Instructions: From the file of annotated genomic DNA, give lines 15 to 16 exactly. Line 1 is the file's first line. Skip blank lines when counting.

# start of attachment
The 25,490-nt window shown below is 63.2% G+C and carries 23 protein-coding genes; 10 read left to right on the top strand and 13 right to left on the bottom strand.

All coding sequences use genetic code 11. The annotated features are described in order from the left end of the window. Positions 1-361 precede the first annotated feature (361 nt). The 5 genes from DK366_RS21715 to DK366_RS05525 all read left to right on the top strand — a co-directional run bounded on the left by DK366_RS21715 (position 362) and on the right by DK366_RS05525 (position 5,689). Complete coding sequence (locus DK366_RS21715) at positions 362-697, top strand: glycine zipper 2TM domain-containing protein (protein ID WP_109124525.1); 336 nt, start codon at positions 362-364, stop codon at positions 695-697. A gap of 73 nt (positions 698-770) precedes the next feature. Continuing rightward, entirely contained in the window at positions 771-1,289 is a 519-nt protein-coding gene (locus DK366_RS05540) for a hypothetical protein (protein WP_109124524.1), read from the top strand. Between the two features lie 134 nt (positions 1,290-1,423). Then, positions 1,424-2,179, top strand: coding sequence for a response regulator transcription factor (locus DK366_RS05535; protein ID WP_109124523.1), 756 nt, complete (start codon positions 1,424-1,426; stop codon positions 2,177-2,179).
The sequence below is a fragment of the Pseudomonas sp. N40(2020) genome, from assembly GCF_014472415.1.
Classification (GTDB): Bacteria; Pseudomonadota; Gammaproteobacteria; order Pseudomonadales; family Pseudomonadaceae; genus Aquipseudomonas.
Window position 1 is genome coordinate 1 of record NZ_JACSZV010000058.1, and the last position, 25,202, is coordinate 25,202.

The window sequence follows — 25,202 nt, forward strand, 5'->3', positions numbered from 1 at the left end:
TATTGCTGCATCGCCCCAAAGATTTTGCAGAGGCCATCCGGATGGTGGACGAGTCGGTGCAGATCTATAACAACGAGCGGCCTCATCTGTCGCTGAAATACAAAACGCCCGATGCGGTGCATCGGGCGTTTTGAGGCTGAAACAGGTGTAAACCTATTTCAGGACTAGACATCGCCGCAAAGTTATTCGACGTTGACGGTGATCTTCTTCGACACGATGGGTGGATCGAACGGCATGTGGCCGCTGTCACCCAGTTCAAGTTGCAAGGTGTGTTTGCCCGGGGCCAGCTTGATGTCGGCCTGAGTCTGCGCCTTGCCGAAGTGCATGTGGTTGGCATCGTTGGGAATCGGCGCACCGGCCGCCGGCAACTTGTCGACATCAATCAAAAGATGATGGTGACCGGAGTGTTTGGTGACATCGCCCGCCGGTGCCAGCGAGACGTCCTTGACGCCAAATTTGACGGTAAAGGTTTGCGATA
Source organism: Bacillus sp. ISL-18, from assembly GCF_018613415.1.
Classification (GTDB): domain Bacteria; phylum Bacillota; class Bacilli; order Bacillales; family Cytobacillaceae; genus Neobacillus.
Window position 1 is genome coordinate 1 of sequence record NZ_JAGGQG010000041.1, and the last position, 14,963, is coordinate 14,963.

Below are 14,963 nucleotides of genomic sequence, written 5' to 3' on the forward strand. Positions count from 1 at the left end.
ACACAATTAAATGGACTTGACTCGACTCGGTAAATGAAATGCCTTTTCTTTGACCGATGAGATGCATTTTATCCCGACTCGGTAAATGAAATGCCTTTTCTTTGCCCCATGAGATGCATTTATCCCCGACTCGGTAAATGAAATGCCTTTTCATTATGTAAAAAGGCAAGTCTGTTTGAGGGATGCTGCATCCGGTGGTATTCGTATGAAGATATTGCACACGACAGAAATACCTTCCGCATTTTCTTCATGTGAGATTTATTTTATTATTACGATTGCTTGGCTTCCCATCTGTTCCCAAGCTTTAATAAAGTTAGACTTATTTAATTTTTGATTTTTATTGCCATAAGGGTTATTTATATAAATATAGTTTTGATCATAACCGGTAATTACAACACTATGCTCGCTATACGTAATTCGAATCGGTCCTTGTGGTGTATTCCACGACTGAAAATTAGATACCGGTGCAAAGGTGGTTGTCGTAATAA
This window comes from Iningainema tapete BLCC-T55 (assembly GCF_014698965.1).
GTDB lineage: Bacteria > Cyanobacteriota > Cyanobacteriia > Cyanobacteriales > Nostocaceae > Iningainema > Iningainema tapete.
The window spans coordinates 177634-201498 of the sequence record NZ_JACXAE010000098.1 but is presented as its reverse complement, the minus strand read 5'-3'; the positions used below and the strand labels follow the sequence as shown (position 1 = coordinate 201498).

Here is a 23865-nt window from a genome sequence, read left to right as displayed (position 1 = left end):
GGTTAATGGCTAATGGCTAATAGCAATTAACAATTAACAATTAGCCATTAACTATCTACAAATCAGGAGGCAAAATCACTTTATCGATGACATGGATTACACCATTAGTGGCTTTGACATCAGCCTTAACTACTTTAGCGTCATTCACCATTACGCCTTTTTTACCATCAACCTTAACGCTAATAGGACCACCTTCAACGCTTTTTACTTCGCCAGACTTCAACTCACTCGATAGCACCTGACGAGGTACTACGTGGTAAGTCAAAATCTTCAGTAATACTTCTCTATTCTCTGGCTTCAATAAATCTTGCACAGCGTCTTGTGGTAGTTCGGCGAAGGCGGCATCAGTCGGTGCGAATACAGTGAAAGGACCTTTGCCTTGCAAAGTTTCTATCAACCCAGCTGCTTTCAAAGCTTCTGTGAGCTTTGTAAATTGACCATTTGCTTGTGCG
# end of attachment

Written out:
The window spans coordinates 177634-201498 of the sequence record NZ_JACXAE010000098.1 but is presented as its reverse complement, the minus strand read 5'-3'; the positions used below and the strand labels follow the sequence as shown (position 1 = coordinate 201498).

Here is a 23865-nt window from a genome sequence, read left to right as displayed (position 1 = left end):